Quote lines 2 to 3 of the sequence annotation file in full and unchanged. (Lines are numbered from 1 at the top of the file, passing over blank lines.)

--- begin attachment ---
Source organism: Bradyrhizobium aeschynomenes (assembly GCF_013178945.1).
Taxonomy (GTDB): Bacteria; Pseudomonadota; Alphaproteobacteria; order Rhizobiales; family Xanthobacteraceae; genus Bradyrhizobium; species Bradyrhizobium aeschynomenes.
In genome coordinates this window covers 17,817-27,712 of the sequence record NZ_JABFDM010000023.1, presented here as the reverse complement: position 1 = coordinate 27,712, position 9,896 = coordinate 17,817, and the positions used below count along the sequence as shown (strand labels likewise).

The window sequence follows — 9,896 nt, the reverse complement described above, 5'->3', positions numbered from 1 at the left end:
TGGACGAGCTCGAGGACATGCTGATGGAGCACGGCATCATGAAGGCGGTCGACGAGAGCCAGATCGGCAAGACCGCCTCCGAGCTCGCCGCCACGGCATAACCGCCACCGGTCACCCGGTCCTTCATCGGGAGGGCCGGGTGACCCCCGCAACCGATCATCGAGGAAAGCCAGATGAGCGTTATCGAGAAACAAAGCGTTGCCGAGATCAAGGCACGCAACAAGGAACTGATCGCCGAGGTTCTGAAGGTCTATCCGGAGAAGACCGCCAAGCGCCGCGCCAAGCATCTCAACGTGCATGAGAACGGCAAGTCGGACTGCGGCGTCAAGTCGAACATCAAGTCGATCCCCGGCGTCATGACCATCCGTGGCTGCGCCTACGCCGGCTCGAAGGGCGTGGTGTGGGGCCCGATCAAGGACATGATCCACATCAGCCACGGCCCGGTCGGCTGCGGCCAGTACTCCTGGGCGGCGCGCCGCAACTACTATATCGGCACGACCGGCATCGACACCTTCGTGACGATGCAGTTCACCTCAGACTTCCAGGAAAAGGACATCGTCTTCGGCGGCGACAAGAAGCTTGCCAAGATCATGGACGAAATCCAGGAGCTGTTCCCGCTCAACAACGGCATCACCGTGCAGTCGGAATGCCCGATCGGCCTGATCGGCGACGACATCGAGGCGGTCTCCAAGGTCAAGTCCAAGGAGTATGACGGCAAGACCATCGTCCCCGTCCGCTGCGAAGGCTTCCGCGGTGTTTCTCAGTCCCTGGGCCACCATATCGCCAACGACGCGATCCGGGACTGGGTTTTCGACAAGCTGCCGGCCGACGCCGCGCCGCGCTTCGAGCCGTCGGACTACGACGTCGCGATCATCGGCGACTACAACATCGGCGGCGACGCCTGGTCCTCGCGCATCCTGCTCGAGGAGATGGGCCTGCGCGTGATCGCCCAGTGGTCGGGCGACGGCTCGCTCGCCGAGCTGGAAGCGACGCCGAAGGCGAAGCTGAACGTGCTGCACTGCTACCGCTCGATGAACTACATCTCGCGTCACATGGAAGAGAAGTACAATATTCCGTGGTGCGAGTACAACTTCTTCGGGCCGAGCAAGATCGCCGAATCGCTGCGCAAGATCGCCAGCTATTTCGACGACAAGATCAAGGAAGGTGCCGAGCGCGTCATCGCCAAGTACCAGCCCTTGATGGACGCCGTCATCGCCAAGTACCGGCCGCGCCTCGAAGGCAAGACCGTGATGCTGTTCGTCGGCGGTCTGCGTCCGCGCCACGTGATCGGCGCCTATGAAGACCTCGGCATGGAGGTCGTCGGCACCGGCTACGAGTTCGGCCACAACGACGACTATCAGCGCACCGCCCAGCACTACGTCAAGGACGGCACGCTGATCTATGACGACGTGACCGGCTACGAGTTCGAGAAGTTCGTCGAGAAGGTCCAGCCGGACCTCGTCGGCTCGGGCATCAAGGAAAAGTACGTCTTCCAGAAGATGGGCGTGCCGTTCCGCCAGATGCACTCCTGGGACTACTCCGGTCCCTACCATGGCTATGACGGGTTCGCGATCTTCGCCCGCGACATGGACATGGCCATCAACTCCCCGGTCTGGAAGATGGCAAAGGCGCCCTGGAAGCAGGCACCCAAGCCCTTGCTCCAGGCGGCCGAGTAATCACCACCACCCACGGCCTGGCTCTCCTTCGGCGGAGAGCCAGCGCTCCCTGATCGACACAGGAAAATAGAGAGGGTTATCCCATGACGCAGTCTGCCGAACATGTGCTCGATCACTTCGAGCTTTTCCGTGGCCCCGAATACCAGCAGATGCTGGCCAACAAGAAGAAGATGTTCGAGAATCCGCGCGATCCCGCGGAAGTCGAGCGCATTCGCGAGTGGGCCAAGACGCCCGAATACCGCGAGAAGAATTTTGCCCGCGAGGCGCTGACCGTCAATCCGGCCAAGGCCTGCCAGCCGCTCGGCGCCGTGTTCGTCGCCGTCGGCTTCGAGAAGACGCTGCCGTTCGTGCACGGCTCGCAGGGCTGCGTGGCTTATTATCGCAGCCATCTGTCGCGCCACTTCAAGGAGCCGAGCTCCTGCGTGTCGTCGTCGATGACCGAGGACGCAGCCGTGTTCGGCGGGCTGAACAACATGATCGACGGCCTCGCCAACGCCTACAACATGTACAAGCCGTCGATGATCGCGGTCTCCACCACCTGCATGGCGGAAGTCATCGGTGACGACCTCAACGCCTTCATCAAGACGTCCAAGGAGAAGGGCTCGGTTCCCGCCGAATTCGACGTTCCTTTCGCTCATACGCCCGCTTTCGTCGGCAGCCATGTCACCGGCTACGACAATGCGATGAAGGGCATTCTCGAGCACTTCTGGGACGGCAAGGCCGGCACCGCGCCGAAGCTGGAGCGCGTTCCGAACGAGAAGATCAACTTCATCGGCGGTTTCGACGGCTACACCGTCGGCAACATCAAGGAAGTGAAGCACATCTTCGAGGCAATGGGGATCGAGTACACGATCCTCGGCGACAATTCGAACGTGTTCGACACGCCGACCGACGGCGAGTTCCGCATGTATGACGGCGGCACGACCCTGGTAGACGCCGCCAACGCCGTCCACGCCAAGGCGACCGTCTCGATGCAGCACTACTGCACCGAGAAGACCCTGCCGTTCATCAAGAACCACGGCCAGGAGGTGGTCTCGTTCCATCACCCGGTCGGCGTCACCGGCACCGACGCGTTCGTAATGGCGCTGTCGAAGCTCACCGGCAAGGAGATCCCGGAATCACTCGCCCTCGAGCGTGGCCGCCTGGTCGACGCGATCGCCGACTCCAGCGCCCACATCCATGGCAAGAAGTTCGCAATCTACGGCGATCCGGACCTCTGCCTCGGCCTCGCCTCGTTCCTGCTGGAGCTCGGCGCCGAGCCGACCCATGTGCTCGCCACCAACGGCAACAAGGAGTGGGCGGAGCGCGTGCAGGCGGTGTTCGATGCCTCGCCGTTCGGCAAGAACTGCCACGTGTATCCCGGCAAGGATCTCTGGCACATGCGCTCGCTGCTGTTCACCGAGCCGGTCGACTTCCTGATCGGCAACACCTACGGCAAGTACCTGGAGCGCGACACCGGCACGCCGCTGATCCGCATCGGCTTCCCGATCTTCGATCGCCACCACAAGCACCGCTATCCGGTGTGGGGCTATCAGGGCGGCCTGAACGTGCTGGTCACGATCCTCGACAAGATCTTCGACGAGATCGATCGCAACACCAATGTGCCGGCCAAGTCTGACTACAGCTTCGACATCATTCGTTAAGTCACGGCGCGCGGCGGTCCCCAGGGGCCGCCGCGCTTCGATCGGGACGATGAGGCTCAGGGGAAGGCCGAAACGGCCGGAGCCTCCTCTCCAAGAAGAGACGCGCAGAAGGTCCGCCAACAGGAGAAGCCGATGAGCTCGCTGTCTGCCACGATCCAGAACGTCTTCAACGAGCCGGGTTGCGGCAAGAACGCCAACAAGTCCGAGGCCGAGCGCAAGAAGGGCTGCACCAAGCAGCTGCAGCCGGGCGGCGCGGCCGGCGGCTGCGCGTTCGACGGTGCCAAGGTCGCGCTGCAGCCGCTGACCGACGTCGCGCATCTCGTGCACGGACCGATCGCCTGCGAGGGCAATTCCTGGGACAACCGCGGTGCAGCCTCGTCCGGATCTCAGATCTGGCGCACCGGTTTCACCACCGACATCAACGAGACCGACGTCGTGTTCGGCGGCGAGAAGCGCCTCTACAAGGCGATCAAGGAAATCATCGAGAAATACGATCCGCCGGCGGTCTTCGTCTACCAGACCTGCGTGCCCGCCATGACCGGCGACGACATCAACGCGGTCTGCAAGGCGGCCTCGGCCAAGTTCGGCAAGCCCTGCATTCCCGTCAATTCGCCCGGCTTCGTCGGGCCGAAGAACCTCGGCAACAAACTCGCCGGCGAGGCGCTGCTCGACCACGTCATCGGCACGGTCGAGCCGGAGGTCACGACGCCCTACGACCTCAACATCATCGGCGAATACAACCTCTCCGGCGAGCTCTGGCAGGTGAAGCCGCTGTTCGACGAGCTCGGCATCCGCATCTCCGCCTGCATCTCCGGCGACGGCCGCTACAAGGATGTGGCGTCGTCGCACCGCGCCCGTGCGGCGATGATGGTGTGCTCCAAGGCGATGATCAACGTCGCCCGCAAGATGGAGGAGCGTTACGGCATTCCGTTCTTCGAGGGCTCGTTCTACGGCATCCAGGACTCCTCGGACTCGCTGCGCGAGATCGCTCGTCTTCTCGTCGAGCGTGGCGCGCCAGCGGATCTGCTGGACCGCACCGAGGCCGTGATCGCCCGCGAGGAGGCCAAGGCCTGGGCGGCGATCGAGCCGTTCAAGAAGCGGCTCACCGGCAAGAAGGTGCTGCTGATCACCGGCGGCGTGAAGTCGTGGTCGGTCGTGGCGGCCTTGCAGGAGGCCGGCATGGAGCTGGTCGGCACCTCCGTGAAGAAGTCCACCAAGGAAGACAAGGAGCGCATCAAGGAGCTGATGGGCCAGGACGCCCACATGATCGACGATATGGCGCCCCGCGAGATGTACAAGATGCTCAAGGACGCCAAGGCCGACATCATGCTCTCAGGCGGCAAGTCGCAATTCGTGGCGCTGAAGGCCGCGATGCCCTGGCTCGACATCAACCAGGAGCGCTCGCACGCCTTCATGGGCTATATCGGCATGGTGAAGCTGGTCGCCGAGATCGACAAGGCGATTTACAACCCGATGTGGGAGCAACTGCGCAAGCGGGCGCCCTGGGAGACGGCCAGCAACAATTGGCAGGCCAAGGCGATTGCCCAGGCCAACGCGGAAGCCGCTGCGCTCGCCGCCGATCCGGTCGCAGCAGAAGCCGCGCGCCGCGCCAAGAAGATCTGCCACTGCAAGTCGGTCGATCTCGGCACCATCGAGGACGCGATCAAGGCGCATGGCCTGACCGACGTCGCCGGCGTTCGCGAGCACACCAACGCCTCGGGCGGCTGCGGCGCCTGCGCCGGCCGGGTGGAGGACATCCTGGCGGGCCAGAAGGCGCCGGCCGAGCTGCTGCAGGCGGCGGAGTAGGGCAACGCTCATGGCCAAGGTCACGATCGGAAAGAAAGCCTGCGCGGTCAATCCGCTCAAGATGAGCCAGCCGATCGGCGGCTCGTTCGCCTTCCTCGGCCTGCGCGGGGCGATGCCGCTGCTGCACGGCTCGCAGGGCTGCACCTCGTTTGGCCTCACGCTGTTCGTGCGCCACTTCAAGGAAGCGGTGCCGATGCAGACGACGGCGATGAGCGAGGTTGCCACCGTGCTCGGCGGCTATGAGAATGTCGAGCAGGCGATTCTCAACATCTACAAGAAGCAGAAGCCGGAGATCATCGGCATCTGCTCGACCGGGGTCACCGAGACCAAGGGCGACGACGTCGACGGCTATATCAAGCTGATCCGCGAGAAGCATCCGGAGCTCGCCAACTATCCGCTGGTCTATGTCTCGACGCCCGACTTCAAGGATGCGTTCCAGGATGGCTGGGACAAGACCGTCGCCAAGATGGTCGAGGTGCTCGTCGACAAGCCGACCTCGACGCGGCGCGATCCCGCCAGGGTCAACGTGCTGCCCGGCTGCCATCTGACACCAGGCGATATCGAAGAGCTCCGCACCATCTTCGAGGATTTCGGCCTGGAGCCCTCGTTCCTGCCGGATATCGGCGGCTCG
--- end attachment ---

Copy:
Taxonomy (GTDB): Bacteria; Pseudomonadota; Alphaproteobacteria; order Rhizobiales; family Xanthobacteraceae; genus Bradyrhizobium; species Bradyrhizobium aeschynomenes.
In genome coordinates this window covers 17,817-27,712 of the sequence record NZ_JABFDM010000023.1, presented here as the reverse complement: position 1 = coordinate 27,712, position 9,896 = coordinate 17,817, and the positions used below count along the sequence as shown (strand labels likewise).